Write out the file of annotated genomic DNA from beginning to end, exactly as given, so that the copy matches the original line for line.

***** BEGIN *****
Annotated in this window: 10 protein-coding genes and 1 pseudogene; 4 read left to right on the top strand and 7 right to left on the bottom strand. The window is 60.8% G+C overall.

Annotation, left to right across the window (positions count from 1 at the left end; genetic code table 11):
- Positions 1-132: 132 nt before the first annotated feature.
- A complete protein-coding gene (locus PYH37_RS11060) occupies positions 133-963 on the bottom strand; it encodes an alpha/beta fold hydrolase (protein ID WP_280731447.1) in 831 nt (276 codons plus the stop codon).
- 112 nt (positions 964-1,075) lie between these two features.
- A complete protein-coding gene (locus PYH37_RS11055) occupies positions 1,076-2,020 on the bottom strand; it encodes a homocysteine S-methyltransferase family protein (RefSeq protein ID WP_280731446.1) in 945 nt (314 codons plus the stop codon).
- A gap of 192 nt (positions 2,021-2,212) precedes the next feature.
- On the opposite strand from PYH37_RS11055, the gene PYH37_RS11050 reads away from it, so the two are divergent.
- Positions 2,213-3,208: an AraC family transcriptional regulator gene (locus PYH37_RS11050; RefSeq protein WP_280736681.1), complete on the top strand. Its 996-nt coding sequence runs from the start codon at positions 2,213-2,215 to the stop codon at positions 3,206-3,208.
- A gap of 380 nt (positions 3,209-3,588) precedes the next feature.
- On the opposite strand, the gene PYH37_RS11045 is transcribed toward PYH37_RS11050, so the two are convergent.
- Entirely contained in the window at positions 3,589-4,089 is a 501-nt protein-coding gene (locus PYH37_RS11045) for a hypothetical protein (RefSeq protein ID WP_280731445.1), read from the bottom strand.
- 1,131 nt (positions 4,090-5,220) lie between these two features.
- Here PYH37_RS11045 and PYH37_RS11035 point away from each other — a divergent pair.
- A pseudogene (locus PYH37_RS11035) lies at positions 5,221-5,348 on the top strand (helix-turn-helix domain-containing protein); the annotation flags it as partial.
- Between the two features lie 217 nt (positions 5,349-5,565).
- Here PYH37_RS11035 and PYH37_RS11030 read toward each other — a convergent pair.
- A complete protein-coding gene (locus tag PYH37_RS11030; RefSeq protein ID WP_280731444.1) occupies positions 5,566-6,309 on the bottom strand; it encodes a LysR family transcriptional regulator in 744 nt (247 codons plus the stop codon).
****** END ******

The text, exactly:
Annotated in this window: 10 protein-coding genes and 1 pseudogene; 4 read left to right on the top strand and 7 right to left on the bottom strand. The window is 60.8% G+C overall.

Annotation, left to right across the window (positions count from 1 at the left end; genetic code table 11):
- Positions 1-132: 132 nt before the first annotated feature.
- A complete protein-coding gene (locus PYH37_RS11060) occupies positions 133-963 on the bottom strand; it encodes an alpha/beta fold hydrolase (protein ID WP_280731447.1) in 831 nt (276 codons plus the stop codon).
- 112 nt (positions 964-1,075) lie between these two features.
- A complete protein-coding gene (locus PYH37_RS11055) occupies positions 1,076-2,020 on the bottom strand; it encodes a homocysteine S-methyltransferase family protein (RefSeq protein ID WP_280731446.1) in 945 nt (314 codons plus the stop codon).
- A gap of 192 nt (positions 2,021-2,212) precedes the next feature.
- On the opposite strand from PYH37_RS11055, the gene PYH37_RS11050 reads away from it, so the two are divergent.
- Positions 2,213-3,208: an AraC family transcriptional regulator gene (locus PYH37_RS11050; RefSeq protein WP_280736681.1), complete on the top strand. Its 996-nt coding sequence runs from the start codon at positions 2,213-2,215 to the stop codon at positions 3,206-3,208.
- A gap of 380 nt (positions 3,209-3,588) precedes the next feature.
- On the opposite strand, the gene PYH37_RS11045 is transcribed toward PYH37_RS11050, so the two are convergent.
- Entirely contained in the window at positions 3,589-4,089 is a 501-nt protein-coding gene (locus PYH37_RS11045) for a hypothetical protein (RefSeq protein ID WP_280731445.1), read from the bottom strand.
- 1,131 nt (positions 4,090-5,220) lie between these two features.
- Here PYH37_RS11045 and PYH37_RS11035 point away from each other — a divergent pair.
- A pseudogene (locus PYH37_RS11035) lies at positions 5,221-5,348 on the top strand (helix-turn-helix domain-containing protein); the annotation flags it as partial.
- Between the two features lie 217 nt (positions 5,349-5,565).
- Here PYH37_RS11035 and PYH37_RS11030 read toward each other — a convergent pair.
- A complete protein-coding gene (locus tag PYH37_RS11030; RefSeq protein ID WP_280731444.1) occupies positions 5,566-6,309 on the bottom strand; it encodes a LysR family transcriptional regulator in 744 nt (247 codons plus the stop codon).